Understanding object-oriented programming in C#
We've all learned how to make objects, obtain and set properties, and invoke methods. However, object-oriented programming (OOP) is so much more. The more you understand these ideas, the more you'll be able to use the advantages of OOP languages like C# to create well-designed and tested programs.
This post covers four fundamental methods for creating exceptional object-oriented software. This article walks you through the process of creating a class library component from specification to coding and testing, all while adhering to OOP principles.
Identifying different classes
Every project begins with a few sentences, regardless matter how formal your development approach is:
Is it possible for you to create a customer management system that will allow us to keep track of our customers and orders?
Could you please upgrade our accounting system so that we can keep track of our budget?
To monitor different sorts of objects, we need to update the system.
Those words can write in a specification, a change request, or even an email. Turning these phrases into a collection of well-defined classes is the first step toward writing superb C# code.
Keeping tasks separate
Object-oriented programming entails logically splitting an application's responsibilities into classes. One principal task should be assigned to each defined class.
It's easier to develop, test, and find a class when you need to update or expand it if you confine each one to a single purpose. This makes it easy to tweak and adapt the code to new requirements and requests in the future. This is sometimes referred to as "the segregation of concerns principle."
There is no such thing as an island class. Knowing the connections between the classes is an important part of object-oriented programming. The following are the most typical forms of relationships:
Collaboration ("uses a") means that one element makes use of the features of another to complete a job. A Customer Repository, for example, populates on a Retrieve and serializes on a Save using a Customer object.
The term "composition" refers to an object's ability to be made up of other items. An Order, for example, "has" a client and "has" a shipping address.
Aggregation is a sort of composition in which the component elements do not exist unless they are contained in the composition. Because the Order Item does not exist until it is connected with a specific Order, the Order and Order Item connection is an aggregate.
The term "inheritance" refers to the fact that something is passed down from one generation to the next. A type of another object is an object that is "a" type of another object. A Business Customer, for example, is a Customer, while a Residential Customer is a Customer.
These connections explain how the objects formed from those classes may collaborate to complete the application's tasks.
Taking advantage of reuse
One of OOP's main aims is reuse. In an object-oriented system, there are numerous approaches to make use of reuse:
Collaboration refers to a group of common classes that may be shared and reused. An Address class, for example, might be utilized everywhere an address is necessary.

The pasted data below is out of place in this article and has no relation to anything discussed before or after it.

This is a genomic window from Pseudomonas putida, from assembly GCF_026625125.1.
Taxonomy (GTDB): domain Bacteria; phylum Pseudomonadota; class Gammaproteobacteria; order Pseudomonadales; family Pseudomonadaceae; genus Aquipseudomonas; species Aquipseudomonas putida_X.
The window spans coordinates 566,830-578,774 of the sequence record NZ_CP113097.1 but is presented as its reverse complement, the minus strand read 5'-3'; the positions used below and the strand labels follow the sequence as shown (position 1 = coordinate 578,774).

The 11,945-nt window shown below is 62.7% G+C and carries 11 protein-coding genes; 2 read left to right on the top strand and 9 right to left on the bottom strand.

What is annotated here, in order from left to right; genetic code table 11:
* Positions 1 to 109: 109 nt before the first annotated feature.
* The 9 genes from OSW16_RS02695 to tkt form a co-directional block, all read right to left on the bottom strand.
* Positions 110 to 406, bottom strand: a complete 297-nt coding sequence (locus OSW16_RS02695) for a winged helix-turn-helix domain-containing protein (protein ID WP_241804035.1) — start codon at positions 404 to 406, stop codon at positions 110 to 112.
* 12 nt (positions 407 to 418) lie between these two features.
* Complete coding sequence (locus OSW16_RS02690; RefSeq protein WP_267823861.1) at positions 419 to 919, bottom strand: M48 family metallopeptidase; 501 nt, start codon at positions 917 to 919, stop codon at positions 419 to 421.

Extract common code into a base class and reuse it in all derived classes via inheritance. An entity base class, for example, may include the fundamental code needed for each business object entity in the program.
As a separate component, create an enclosed library of reusable classes (Visual Studio project). A library of String extension methods, for example, or a logging component that may be used across projects and applications.
For each role that an entity must support, establish an interface. A logging or serialization role, for example. Any object that has to support that role can implement that interface.
Polymorphism is a consequence of employing inheritance or interfaces. Polymorphism is a fancy-sounding term that simply means "multiple forms." It's the idea that a single method may take on a variety of forms and operate in different ways based on the type that invoked it.
A method might act differently depending on the derived class that calls it in inheritance-based polymorphism. Consider an entity base class that contains a Save function. Calling Save on a Customer object will react differently than calling Save on a Product object if each entity implements the Save function with its implementation.
A method might act differently depending on the interface instance that invokes it in interface-based polymorphism. Consider an ILoggable interface that contains a Log method. Calling Log on a Customer object might react differently than calling Log on a Product object, assuming both the Customer and Product classes implement the ILoggable interface.
OOP is the Key Element
Object-oriented programming is the cornerstone of many modern application development methodologies. You must grasp algebra to excel in math courses such as calculus and differential equations. You must also learn OOP if you want to succeed with clean coding, agile, and design patterns.
Building well-crafted and tested C# apps require an understanding of and implementation of object-oriented development approaches. Once you have an understanding of how OOP works and its capabilities, you will find a way to start with it.
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